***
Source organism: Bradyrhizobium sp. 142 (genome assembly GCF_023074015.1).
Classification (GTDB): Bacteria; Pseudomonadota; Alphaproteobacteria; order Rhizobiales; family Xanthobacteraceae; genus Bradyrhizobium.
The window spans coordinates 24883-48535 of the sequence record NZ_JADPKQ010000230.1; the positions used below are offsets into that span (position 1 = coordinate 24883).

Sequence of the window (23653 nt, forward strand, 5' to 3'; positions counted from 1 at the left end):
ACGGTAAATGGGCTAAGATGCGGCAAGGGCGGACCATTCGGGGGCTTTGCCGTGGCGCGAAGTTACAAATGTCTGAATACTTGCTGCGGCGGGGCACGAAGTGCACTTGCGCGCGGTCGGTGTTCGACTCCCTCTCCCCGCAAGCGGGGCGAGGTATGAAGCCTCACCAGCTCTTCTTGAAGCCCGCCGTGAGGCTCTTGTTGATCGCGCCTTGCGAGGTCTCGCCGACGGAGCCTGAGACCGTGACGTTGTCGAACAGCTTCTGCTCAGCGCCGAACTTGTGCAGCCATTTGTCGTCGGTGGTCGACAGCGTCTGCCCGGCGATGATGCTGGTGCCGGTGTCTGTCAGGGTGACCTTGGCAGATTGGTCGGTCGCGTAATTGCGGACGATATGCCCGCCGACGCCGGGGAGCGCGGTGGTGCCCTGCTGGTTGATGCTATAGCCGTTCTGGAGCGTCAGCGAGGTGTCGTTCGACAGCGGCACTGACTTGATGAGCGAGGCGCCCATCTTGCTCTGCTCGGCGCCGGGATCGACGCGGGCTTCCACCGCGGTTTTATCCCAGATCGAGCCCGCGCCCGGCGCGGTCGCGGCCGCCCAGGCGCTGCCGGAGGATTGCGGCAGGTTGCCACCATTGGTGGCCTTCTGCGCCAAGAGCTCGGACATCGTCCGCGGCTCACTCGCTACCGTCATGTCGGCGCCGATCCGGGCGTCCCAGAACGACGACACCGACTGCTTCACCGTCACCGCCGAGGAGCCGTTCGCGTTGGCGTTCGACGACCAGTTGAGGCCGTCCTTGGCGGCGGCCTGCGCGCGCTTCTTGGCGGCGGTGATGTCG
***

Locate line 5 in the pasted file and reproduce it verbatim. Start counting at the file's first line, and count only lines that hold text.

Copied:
ACGGTAAATGGGCTAAGATGCGGCAAGGGCGGACCATTCGGGGGCTTTGCCGTGGCGCGAAGTTACAAATGTCTGAATACTTGCTGCGGCGGGGCACGAAGTGCACTTGCGCGCGGTCGGTGTTCGACTCCCTCTCCCCGCAAGCGGGGCGAGGTATGAAGCCTCACCAGCTCTTCTTGAAGCCCGCCGTGAGGCTCTTGTTGATCGCGCCTTGCGAGGTCTCGCCGACGGAGCCTGAGACCGTGACGTTGTCGAACAGCTTCTGCTCAGCGCCGAACTTGTGCAGCCATTTGTCGTCGGTGGTCGACAGCGTCTGCCCGGCGATGATGCTGGTGCCGGTGTCTGTCAGGGTGACCTTGGCAGATTGGTCGGTCGCGTAATTGCGGACGATATGCCCGCCGACGCCGGGGAGCGCGGTGGTGCCCTGCTGGTTGATGCTATAGCCGTTCTGGAGCGTCAGCGAGGTGTCGTTCGACAGCGGCACTGACTTGATGAGCGAGGCGCCCATCTTGCTCTGCTCGGCGCCGGGATCGACGCGGGCTTCCACCGCGGTTTTATCCCAGATCGAGCCCGCGCCCGGCGCGGTCGCGGCCGCCCAGGCGCTGCCGGAGGATTGCGGCAGGTTGCCACCATTGGTGGCCTTCTGCGCCAAGAGCTCGGACATCGTCCGCGGCTCACTCGCTACCGTCATGTCGGCGCCGATCCGGGCGTCCCAGAACGACGACACCGACTGCTTCACCGTCACCGCCGAGGAGCCGTTCGCGTTGGCGTTCGACGACCAGTTGAGGCCGTCCTTGGCGGCGGCCTGCGCGCGCTTCTTGGCGGCGGTGATGTCG